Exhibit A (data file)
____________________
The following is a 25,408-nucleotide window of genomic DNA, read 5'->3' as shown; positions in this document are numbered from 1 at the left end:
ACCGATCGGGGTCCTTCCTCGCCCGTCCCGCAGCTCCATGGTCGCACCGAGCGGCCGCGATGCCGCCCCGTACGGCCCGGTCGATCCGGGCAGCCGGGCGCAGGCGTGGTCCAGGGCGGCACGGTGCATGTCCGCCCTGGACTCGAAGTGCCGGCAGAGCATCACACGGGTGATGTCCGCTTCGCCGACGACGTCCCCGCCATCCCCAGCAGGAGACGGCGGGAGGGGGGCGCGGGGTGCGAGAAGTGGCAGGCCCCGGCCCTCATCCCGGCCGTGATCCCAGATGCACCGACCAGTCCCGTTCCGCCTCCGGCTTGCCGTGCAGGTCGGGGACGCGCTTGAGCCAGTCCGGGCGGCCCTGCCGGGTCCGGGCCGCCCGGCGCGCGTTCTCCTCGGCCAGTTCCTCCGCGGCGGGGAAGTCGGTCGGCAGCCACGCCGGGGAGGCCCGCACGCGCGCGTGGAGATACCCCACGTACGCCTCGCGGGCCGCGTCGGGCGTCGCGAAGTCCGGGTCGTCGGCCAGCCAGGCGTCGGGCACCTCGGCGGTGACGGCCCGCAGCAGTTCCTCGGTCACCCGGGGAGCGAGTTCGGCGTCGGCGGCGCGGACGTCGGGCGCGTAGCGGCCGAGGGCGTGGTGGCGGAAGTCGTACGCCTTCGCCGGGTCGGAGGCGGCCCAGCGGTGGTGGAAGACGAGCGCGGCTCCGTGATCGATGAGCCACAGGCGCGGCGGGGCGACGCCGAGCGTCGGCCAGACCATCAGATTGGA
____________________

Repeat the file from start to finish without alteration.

The following is a 25,408-nucleotide window of genomic DNA, read 5'->3' as shown; positions in this document are numbered from 1 at the left end:
ACCGATCGGGGTCCTTCCTCGCCCGTCCCGCAGCTCCATGGTCGCACCGAGCGGCCGCGATGCCGCCCCGTACGGCCCGGTCGATCCGGGCAGCCGGGCGCAGGCGTGGTCCAGGGCGGCACGGTGCATGTCCGCCCTGGACTCGAAGTGCCGGCAGAGCATCACACGGGTGATGTCCGCTTCGCCGACGACGTCCCCGCCATCCCCAGCAGGAGACGGCGGGAGGGGGGCGCGGGGTGCGAGAAGTGGCAGGCCCCGGCCCTCATCCCGGCCGTGATCCCAGATGCACCGACCAGTCCCGTTCCGCCTCCGGCTTGCCGTGCAGGTCGGGGACGCGCTTGAGCCAGTCCGGGCGGCCCTGCCGGGTCCGGGCCGCCCGGCGCGCGTTCTCCTCGGCCAGTTCCTCCGCGGCGGGGAAGTCGGTCGGCAGCCACGCCGGGGAGGCCCGCACGCGCGCGTGGAGATACCCCACGTACGCCTCGCGGGCCGCGTCGGGCGTCGCGAAGTCCGGGTCGTCGGCCAGCCAGGCGTCGGGCACCTCGGCGGTGACGGCCCGCAGCAGTTCCTCGGTCACCCGGGGAGCGAGTTCGGCGTCGGCGGCGCGGACGTCGGGCGCGTAGCGGCCGAGGGCGTGGTGGCGGAAGTCGTACGCCTTCGCCGGGTCGGAGGCGGCCCAGCGGTGGTGGAAGACGAGCGCGGCTCCGTGATCGATGAGCCACAGGCGCGGCGGGGCGACGCCGAGCGTCGGCCAGACCATCAGATTGGA